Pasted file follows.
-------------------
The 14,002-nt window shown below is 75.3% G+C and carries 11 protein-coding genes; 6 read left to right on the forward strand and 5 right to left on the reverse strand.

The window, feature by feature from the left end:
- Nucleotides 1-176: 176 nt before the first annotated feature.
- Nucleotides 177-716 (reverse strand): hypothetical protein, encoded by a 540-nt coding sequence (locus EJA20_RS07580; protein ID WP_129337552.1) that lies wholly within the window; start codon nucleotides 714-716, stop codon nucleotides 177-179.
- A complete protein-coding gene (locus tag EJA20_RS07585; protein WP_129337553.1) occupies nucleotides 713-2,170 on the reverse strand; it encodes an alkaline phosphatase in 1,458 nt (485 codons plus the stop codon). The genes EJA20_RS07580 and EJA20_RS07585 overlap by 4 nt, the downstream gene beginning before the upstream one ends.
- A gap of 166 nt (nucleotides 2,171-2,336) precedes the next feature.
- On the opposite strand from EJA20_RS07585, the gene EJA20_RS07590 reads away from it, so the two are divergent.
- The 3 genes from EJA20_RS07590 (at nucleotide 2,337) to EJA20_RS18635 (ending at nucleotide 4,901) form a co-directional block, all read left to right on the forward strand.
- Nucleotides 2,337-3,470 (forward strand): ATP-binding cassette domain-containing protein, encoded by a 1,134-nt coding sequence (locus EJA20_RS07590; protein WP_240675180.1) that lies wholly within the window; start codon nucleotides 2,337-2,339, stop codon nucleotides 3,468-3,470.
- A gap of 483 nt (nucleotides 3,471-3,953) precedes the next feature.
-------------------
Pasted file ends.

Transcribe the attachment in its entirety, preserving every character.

The 14,002-nt window shown below is 75.3% G+C and carries 11 protein-coding genes; 6 read left to right on the forward strand and 5 right to left on the reverse strand.

The window, feature by feature from the left end:
- Nucleotides 1-176: 176 nt before the first annotated feature.
- Nucleotides 177-716 (reverse strand): hypothetical protein, encoded by a 540-nt coding sequence (locus EJA20_RS07580; protein ID WP_129337552.1) that lies wholly within the window; start codon nucleotides 714-716, stop codon nucleotides 177-179.
- A complete protein-coding gene (locus tag EJA20_RS07585; protein WP_129337553.1) occupies nucleotides 713-2,170 on the reverse strand; it encodes an alkaline phosphatase in 1,458 nt (485 codons plus the stop codon). The genes EJA20_RS07580 and EJA20_RS07585 overlap by 4 nt, the downstream gene beginning before the upstream one ends.
- A gap of 166 nt (nucleotides 2,171-2,336) precedes the next feature.
- On the opposite strand from EJA20_RS07585, the gene EJA20_RS07590 reads away from it, so the two are divergent.
- The 3 genes from EJA20_RS07590 (at nucleotide 2,337) to EJA20_RS18635 (ending at nucleotide 4,901) form a co-directional block, all read left to right on the forward strand.
- Nucleotides 2,337-3,470 (forward strand): ATP-binding cassette domain-containing protein, encoded by a 1,134-nt coding sequence (locus EJA20_RS07590; protein WP_240675180.1) that lies wholly within the window; start codon nucleotides 2,337-2,339, stop codon nucleotides 3,468-3,470.
- A gap of 483 nt (nucleotides 3,471-3,953) precedes the next feature.